Again, I don't do lots of deals. Part of my thing when I finance a company is, look, myself and the people that follow me tend to be longer term shareholders. That's what I tell the company, we're not going to be four month shareholders. You're not going to be on a treadmill having to constantly raise money without any support. We're going to be good shareholders as long as you meet your milestones, we'll finance at higher prices. We like that.
I've often told companies, "Look, I like your company. I like everything about you, but I would rather write you a check at twice the price after you've achieved this." Sometimes I have to explain that to them. They're like, "Why would you want to?" "Because I want to see you achieve this, and I'm happy to pay double the market cap because I think that you de-risked it and there's plenty of upside."
Again, I'm not looking for higher commodity prices, I'm looking for companies that have people that have done it before or assets for some reason that I believe they can de-risk regardless of what the commodity price does.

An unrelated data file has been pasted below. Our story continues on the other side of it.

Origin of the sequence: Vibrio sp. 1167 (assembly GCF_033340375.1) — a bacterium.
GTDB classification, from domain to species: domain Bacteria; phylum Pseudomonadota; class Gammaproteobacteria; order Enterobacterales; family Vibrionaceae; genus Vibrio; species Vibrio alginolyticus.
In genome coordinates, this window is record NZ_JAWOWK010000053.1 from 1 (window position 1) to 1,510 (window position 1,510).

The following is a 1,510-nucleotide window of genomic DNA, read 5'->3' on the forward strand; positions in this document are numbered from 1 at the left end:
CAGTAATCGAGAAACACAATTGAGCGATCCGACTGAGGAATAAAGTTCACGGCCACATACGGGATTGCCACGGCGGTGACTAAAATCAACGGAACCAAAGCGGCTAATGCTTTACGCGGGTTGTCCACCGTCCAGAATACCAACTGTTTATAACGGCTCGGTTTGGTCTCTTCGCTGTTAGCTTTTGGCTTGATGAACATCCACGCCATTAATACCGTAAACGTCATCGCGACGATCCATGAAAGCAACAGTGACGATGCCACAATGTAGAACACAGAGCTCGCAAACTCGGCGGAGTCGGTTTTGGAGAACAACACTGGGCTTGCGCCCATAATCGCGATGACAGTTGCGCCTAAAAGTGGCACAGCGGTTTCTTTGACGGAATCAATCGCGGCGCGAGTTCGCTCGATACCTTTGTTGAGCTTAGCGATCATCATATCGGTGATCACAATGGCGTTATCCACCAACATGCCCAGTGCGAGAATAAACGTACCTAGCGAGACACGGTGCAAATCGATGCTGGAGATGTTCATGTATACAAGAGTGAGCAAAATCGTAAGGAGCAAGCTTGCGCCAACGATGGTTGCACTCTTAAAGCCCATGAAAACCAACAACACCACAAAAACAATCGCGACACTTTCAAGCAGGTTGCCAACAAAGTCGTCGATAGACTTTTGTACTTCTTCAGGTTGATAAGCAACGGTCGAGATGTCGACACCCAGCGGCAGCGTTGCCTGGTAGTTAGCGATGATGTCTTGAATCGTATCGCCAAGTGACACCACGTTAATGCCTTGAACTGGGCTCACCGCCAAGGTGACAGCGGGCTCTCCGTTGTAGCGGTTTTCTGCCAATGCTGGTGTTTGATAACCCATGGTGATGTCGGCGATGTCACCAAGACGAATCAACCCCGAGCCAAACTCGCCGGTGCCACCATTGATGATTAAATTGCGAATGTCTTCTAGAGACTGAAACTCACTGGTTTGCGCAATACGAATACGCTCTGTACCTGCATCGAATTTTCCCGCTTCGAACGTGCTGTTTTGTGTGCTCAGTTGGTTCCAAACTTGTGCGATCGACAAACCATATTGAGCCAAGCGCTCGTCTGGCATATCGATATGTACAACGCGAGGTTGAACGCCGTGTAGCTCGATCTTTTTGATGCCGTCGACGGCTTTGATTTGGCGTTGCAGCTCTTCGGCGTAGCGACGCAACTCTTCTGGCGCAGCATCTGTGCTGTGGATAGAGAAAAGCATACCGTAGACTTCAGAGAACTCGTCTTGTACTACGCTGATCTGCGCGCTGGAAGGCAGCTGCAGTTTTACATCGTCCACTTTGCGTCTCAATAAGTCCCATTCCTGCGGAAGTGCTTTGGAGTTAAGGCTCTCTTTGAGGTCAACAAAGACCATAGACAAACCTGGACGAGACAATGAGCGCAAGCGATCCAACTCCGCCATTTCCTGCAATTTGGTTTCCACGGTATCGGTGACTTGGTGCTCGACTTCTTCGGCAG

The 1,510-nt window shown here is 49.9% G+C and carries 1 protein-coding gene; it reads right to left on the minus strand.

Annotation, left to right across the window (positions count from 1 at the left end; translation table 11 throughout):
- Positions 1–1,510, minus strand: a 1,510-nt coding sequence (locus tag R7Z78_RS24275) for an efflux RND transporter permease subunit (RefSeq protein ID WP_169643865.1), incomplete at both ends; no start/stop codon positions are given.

Gerardo Del Real: Do you find that the better management, the honest people in the business, attract the best assets?
Jeff Phillips: Not always. I find the honest people in the business have a better chance of developing the asset. There's a lot of dishonest people and people that don't know what they're doing that can have a good asset and never get it developed because bad structure, they couldn't finance it. Again, it's a costly business, de-risking something from exploring, discovery, PEA, pre-feasibility study, bankable feasibility studies, tens of millions of dollars. You know, $40 million, $50 million for a deposit that's going to actually be something that's worth half a billion to several billion dollars. Again, a great management team can take an asset that's not the best asset but a good asset and make something happen with it because they do it efficiently and attract a buyer.